To describe the frequency of pepsin-positive tracheal secretions (a proxy for the aspiration of gastric contents), outcomes associated with aspiration (including a positive Clinical Pulmonary Infection Score [a proxy for pneumonia] and use of hospital resources), and risk factors associated with aspiration and pneumonia in a population of critically ill tube-fed patients.Design:
Prospective descriptive study conducted over a 2-yr period.Setting:
Five intensive care units in a university-affiliated medical center with level I trauma status.Patients:
Each of the 360 adult patients participated for 4 days. Among the inclusion criteria were mechanical ventilation and tube feedings. An exclusion criterion was physician-diagnosed pneumonia at the time of enrollment.Intervention:
None.Measurements and Major Results:
Almost 6,000 tracheal secretions collected during routine suctioning were assayed for pepsin; of these, 31.3% were positive. At least one aspiration event was identified in 88.9% (n = 320) of the participants. The incidence of pneumonia (as determined by the Clinical Pulmonary Infection Score) increased from 24% on day 1 to 48% on day 4. Patients with pneumonia on day 4 had a significantly higher percentage of pepsin-positive tracheal secretions than did those without pneumonia (42.2% vs. 21.1%, respectively; p < .001). Length of stay in the intensive care unit and need for ventilator support were significantly greater for patients with pneumonia (p < .01). A low backrest elevation was a risk factor for aspiration (p = .024) and pneumonia (p = .018). Other risk factors for aspiration included vomiting (p = .007), gastric feedings (p = .009), a Glasgow Coma Scale score <9 (p = .021), and gastroesophageal reflux disease (p = .033). The most significant independent risk factors for pneumonia were aspiration (p < .001), use of paralytic agents (p = .002), and a high sedation level (p = .039).Conclusions:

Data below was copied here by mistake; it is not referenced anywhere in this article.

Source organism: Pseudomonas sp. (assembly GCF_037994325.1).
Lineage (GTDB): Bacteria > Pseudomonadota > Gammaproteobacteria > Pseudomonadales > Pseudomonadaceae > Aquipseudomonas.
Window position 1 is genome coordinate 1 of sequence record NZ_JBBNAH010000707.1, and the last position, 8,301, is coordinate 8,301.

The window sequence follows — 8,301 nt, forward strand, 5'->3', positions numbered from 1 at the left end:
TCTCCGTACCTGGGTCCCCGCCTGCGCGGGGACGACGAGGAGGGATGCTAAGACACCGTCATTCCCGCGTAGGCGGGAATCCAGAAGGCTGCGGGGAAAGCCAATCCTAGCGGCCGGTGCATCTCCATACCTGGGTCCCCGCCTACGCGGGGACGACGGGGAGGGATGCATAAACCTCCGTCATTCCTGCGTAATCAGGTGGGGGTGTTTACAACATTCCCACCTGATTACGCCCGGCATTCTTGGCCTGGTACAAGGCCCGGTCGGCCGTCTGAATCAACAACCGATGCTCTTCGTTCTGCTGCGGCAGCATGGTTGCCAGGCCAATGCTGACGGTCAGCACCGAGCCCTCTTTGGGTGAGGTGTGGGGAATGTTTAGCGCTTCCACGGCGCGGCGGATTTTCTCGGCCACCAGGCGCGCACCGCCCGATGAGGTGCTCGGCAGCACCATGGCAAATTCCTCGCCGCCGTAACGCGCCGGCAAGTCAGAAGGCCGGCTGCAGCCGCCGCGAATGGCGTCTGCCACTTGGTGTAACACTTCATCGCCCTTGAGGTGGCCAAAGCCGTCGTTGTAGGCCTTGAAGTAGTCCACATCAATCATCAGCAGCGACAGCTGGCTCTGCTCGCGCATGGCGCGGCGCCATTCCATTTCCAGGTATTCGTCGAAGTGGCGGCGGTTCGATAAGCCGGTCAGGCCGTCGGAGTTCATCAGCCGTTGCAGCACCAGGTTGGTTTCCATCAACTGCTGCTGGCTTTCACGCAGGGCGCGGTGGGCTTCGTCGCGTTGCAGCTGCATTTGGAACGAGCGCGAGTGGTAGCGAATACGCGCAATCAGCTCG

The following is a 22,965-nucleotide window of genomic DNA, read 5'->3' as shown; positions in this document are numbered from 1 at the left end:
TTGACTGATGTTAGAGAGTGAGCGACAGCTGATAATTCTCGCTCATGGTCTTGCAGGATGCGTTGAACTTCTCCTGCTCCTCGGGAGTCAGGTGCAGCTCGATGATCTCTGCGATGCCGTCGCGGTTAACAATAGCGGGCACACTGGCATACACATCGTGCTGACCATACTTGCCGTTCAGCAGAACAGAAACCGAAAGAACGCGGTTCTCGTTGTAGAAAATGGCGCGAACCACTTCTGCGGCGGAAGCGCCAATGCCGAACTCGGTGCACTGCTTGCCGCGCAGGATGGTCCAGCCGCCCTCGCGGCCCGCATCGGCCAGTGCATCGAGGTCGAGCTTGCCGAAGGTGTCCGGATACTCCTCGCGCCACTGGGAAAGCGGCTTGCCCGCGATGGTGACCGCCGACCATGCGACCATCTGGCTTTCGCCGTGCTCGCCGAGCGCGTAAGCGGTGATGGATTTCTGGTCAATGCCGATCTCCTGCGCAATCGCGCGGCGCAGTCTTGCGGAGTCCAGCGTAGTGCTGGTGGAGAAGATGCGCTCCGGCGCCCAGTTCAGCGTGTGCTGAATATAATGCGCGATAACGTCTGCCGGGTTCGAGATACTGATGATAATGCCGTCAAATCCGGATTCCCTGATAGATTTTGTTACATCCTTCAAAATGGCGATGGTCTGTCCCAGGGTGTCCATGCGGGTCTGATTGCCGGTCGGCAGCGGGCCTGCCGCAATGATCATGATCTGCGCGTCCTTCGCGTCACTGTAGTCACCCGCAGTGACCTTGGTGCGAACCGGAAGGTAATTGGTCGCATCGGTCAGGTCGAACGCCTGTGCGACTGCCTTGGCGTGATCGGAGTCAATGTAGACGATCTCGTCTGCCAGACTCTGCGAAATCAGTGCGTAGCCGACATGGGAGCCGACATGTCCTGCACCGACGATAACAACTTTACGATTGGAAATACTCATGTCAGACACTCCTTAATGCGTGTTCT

Aspiration of gastric contents is common in critically ill tube-fed patients and is a major risk factor for pneumonia. Furthermore, it leads to greater use of hospital resources. Modifiable risk factors for aspiration need to be addressed.